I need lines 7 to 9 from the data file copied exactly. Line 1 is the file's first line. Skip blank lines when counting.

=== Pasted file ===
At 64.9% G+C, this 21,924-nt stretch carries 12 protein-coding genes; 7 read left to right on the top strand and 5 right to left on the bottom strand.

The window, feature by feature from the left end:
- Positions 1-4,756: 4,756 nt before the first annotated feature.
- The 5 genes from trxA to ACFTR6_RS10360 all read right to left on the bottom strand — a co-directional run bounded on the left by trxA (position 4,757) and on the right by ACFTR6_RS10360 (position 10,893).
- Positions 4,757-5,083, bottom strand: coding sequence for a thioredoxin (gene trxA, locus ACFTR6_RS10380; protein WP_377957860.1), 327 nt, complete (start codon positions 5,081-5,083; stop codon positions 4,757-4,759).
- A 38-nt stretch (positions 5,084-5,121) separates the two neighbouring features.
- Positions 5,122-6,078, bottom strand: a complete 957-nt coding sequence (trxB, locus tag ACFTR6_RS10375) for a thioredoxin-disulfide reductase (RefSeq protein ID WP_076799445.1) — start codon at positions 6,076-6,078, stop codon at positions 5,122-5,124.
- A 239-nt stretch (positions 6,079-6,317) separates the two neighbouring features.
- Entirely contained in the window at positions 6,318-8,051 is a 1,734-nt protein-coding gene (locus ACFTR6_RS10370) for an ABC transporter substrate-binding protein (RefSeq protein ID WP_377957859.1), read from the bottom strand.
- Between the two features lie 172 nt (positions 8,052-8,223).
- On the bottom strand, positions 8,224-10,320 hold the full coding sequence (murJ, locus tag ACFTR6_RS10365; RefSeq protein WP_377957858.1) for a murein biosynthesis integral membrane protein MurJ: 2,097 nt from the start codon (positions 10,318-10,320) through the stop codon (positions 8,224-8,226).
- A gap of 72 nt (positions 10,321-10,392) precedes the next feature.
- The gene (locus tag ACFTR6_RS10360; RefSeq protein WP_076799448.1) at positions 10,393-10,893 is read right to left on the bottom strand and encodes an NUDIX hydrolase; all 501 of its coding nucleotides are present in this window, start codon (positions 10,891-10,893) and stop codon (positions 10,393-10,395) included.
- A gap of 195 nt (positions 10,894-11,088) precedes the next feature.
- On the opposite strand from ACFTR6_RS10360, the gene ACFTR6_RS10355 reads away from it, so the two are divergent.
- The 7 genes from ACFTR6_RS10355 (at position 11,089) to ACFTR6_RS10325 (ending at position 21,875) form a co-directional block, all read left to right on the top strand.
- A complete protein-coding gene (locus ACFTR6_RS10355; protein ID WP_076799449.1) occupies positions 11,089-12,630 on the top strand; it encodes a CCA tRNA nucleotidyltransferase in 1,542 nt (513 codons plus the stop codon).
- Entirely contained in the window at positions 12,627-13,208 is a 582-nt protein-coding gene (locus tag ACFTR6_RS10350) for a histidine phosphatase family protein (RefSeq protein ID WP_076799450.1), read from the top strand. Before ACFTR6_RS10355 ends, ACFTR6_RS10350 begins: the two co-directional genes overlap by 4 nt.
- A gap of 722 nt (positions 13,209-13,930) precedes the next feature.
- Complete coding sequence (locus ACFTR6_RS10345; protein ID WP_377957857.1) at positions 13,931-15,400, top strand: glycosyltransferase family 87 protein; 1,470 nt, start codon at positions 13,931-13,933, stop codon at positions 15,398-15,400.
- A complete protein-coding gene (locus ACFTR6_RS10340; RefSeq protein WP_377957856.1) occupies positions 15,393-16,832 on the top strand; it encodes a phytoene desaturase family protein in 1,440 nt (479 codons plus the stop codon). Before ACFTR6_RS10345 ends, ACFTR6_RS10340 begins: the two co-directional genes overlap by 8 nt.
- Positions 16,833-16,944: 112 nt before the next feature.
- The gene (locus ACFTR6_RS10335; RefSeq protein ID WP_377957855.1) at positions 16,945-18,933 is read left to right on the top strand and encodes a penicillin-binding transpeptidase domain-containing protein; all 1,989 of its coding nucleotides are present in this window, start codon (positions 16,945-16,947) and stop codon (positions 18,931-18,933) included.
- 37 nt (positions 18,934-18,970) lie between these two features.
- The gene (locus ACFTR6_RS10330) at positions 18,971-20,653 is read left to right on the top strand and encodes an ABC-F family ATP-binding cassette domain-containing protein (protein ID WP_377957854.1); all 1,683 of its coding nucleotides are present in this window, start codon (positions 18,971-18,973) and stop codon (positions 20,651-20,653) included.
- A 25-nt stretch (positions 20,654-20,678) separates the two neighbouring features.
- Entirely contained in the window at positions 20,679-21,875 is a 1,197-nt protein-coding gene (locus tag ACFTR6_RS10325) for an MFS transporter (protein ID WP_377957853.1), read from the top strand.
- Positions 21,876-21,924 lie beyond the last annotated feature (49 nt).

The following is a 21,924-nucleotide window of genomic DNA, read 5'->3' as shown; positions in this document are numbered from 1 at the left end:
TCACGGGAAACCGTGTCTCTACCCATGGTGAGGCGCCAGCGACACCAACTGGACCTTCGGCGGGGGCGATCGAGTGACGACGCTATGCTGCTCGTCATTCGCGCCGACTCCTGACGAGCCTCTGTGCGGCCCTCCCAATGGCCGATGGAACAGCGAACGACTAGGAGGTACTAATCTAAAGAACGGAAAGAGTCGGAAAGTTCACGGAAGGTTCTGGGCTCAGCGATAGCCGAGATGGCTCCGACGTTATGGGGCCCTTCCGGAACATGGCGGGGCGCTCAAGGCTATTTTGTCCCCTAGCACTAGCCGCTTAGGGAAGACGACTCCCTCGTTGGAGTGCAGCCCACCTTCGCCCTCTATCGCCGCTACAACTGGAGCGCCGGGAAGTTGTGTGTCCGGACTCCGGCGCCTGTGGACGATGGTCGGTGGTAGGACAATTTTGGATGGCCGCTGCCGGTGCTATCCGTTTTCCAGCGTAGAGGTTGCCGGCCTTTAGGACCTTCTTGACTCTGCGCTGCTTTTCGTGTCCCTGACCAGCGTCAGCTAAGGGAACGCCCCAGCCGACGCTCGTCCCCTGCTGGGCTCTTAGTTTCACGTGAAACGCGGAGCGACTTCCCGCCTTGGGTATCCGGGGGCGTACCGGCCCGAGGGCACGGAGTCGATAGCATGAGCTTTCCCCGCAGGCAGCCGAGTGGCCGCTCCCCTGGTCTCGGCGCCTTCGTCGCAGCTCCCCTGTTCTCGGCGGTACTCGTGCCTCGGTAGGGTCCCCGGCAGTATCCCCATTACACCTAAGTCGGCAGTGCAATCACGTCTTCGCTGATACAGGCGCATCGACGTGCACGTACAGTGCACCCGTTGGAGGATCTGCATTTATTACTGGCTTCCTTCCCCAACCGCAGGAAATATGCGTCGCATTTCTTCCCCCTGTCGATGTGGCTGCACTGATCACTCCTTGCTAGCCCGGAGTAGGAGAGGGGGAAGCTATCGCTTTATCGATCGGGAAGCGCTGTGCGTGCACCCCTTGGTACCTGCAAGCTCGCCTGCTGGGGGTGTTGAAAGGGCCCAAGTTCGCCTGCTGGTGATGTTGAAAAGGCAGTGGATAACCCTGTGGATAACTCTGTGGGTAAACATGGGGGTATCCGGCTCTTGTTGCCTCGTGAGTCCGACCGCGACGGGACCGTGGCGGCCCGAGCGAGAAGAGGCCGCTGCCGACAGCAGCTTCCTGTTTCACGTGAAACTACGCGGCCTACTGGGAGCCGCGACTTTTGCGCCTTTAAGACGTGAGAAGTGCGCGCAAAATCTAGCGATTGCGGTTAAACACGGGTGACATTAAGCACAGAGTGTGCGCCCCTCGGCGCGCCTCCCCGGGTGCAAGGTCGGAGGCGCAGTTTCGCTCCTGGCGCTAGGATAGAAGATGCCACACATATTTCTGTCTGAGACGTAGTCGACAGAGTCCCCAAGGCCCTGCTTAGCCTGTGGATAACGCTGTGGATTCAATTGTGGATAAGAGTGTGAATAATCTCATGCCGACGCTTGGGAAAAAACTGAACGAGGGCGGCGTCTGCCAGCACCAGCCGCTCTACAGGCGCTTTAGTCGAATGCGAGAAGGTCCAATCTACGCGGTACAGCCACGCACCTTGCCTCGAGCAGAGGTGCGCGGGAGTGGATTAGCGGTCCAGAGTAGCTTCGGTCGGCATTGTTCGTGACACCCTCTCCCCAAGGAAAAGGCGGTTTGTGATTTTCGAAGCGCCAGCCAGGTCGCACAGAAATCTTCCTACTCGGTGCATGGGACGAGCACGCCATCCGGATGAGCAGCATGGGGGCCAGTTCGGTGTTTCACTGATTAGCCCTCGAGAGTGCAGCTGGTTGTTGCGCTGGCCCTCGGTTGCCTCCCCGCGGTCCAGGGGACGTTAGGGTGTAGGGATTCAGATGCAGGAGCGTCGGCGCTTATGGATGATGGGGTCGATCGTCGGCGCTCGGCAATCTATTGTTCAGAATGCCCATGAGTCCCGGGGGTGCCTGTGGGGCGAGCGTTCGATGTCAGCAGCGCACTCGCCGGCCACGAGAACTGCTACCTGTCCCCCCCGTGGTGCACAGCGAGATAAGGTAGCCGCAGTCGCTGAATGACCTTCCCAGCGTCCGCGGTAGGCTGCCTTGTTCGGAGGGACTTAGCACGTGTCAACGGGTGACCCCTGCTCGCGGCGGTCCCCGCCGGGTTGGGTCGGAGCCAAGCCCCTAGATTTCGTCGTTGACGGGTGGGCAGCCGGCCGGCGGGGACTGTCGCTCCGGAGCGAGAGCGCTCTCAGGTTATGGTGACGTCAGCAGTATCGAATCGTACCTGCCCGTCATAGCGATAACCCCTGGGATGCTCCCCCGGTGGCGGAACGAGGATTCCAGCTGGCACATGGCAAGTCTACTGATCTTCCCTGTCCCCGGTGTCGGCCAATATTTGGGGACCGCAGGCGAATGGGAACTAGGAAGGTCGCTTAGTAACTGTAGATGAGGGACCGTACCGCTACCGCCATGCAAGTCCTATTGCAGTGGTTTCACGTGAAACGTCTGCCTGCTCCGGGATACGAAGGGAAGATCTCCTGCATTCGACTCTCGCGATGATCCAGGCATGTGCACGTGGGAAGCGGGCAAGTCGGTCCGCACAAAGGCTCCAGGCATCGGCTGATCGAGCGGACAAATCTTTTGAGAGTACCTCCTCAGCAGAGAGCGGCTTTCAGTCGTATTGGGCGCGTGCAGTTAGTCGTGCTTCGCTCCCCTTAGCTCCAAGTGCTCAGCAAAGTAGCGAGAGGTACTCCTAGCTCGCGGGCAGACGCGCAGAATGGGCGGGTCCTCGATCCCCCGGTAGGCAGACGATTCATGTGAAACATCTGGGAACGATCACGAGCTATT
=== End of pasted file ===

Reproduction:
- Positions 5,122-6,078, bottom strand: a complete 957-nt coding sequence (trxB, locus tag ACFTR6_RS10375) for a thioredoxin-disulfide reductase (RefSeq protein ID WP_076799445.1) — start codon at positions 6,076-6,078, stop codon at positions 5,122-5,124.
- A 239-nt stretch (positions 6,079-6,317) separates the two neighbouring features.
- Entirely contained in the window at positions 6,318-8,051 is a 1,734-nt protein-coding gene (locus ACFTR6_RS10370) for an ABC transporter substrate-binding protein (RefSeq protein ID WP_377957859.1), read from the bottom strand.